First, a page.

1. Lithophragma maximum Bacigalupi, Aliso. 5: 349, fig. 1. 1963.
San Clemente Island woodland star
Plants stout. Flowering stems simple, 40-60 cm. Leaves in basal rosette and cauline, basal palmately compound, 3-foliolate, cauline 3-lobed, reduced distally, similar to basal; stipules narrow, decurrent on petiole base, (margins laciniate); petiole to 15 cm; blade light to dark green, rhombic, (base cuneate), surfaces sparsely to moderately stipitate-glandular. Inflorescences 2(-3), erect, 6-25-flowered racemes, simple, (9-10 cm). Pedicels shorter than hypanthium. Flowers persistent, fragrant, horizontal; hypanthium spheric or campanulate, open at throat, (6 mm at anthesis, 8 mm in fruit); sepals erect, triangular; petals spreading, white, ovate, narrowly clawed, deeply lobed, 3.5-4.5 mm, ultimate margins irregularly toothed; ovary 1/2 inferior; styles exserted in fruit; stigma papillae apical. Seeds 0.3-0.4 mm, tuberculate (tubercles spinelike).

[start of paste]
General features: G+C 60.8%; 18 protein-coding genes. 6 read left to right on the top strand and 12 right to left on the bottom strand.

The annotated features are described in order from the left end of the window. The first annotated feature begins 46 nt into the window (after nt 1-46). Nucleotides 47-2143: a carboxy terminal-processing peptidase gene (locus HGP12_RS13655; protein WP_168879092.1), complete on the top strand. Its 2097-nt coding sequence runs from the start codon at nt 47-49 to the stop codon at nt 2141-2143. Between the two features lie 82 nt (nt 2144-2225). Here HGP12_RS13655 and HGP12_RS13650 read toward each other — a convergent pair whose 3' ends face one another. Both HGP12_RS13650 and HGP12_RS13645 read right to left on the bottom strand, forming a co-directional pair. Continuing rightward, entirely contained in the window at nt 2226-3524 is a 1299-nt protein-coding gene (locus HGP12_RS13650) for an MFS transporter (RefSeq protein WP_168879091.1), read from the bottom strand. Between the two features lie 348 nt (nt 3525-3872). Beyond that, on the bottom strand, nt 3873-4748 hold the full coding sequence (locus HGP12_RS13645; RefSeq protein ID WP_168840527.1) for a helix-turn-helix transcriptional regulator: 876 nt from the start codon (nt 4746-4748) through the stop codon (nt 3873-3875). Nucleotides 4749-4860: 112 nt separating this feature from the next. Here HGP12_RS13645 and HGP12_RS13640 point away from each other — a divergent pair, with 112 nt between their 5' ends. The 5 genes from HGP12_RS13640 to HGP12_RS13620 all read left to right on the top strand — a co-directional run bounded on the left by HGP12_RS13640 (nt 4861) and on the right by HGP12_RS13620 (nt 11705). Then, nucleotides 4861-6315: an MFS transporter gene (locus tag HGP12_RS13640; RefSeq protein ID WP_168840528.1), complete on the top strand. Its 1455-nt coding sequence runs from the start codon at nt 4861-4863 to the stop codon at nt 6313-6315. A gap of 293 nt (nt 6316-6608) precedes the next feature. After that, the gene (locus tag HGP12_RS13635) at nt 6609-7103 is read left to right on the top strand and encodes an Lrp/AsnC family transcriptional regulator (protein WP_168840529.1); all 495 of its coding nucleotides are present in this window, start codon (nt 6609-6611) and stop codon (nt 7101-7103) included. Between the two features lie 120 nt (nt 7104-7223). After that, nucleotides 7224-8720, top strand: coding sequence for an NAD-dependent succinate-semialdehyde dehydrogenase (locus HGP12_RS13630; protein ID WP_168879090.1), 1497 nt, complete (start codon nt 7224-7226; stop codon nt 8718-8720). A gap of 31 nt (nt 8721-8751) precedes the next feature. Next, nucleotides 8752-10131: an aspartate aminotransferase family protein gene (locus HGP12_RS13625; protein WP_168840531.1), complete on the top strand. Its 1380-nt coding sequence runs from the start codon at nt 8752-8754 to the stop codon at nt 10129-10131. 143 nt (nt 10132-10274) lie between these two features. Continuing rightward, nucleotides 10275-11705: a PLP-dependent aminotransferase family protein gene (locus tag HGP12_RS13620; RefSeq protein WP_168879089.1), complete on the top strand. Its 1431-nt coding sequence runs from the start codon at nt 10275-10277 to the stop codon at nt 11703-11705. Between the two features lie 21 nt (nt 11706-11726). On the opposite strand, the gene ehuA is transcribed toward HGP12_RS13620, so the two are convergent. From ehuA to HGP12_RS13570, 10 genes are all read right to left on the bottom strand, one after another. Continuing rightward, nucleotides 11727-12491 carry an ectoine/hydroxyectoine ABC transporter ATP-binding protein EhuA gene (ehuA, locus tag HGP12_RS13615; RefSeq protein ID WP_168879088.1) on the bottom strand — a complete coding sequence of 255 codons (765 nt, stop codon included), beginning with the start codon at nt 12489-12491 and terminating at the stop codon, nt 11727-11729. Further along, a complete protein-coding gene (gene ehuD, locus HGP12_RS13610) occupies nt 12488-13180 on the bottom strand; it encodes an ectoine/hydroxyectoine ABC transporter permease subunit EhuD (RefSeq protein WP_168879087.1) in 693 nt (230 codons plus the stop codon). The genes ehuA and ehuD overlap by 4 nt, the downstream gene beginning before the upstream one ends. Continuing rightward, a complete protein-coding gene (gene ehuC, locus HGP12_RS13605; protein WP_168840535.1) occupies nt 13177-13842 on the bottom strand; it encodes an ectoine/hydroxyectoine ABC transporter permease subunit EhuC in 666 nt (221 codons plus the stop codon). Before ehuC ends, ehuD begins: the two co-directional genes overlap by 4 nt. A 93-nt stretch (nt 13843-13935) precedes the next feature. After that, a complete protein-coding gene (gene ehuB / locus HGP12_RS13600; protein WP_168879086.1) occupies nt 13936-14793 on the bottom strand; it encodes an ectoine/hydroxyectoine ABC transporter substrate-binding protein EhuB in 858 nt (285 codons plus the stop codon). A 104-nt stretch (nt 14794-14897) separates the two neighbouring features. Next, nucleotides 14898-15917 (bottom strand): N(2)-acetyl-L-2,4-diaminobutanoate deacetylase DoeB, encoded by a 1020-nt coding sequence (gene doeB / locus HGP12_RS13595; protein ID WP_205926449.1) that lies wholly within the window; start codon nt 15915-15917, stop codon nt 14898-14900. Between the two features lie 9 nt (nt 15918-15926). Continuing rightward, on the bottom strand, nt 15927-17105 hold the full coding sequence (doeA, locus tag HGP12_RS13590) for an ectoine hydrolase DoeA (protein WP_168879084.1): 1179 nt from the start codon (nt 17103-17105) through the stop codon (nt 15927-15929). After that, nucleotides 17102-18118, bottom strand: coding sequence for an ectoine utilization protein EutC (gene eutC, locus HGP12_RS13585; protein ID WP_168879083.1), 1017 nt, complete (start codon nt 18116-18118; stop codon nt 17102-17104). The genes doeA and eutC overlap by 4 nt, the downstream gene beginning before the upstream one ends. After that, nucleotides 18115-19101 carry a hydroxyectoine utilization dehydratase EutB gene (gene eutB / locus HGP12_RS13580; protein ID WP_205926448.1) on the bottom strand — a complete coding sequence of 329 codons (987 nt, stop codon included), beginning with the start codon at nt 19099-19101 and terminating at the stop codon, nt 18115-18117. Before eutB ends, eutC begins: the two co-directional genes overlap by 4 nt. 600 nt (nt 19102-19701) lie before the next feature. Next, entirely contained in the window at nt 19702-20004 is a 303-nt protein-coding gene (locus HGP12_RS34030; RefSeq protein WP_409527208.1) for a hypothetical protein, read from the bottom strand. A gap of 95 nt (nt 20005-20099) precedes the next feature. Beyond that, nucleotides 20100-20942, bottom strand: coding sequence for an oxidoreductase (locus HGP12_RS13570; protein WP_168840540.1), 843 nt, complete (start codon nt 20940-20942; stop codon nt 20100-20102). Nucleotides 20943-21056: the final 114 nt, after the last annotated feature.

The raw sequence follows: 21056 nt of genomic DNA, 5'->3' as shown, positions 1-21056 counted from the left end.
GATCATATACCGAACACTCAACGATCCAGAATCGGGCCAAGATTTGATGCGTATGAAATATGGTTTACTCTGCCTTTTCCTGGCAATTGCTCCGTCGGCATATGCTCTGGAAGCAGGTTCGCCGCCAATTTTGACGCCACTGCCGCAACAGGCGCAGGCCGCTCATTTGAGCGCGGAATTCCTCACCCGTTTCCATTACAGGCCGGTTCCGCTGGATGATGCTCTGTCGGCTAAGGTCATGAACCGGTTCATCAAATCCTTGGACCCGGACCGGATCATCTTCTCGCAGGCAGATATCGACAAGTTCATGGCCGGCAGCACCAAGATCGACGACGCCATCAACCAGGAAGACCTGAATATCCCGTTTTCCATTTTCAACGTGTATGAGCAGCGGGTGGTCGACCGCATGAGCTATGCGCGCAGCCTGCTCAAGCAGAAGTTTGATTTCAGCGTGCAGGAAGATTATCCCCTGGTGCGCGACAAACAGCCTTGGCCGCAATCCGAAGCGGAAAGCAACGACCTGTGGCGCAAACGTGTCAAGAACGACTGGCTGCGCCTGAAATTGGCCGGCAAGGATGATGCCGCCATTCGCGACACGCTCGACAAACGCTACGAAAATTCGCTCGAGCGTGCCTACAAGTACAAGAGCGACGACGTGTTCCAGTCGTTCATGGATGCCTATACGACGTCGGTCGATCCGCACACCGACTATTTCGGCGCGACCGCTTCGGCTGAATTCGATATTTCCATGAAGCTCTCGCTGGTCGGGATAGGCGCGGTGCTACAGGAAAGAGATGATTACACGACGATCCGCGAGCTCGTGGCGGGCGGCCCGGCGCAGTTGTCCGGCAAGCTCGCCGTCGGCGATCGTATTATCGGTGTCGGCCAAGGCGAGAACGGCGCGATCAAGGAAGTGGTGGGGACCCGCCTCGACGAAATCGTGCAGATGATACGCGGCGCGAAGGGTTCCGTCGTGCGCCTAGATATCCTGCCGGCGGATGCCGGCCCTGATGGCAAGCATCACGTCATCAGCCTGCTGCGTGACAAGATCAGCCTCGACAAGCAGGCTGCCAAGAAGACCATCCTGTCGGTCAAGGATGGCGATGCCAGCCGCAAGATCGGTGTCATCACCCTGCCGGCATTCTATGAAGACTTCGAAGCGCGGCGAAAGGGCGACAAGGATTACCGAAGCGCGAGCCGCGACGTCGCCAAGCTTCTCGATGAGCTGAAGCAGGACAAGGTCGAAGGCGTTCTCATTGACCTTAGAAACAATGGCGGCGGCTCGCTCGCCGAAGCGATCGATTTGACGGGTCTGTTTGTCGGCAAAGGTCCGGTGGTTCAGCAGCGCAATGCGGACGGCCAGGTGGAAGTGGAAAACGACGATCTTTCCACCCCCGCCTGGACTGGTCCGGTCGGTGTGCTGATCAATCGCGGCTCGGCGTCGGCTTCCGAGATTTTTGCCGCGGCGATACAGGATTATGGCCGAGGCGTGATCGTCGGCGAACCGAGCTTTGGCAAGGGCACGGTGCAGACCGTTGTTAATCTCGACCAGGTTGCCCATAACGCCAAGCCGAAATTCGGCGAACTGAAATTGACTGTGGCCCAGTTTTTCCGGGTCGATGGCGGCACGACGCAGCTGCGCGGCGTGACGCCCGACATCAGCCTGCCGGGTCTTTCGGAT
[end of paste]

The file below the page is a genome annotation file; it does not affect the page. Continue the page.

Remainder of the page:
Flowering Mar-Apr. Steep, north- or northwest-facing slopes in deeply incised canyon on moist, humus-rich soil, sometimes on rocky ledges of grassy slopes; of conservation concern; 100-400 m; Calif.
Lithophragma maximum is known from southeastern canyons on San Clemente Island (Channel Islands). In the late twentieth century, only 11 populations of approximately 200 plants were reported. It is rare and seriously endangered in California, and is in the Center for Plant Conservation’s National Collection of Endangered Plants.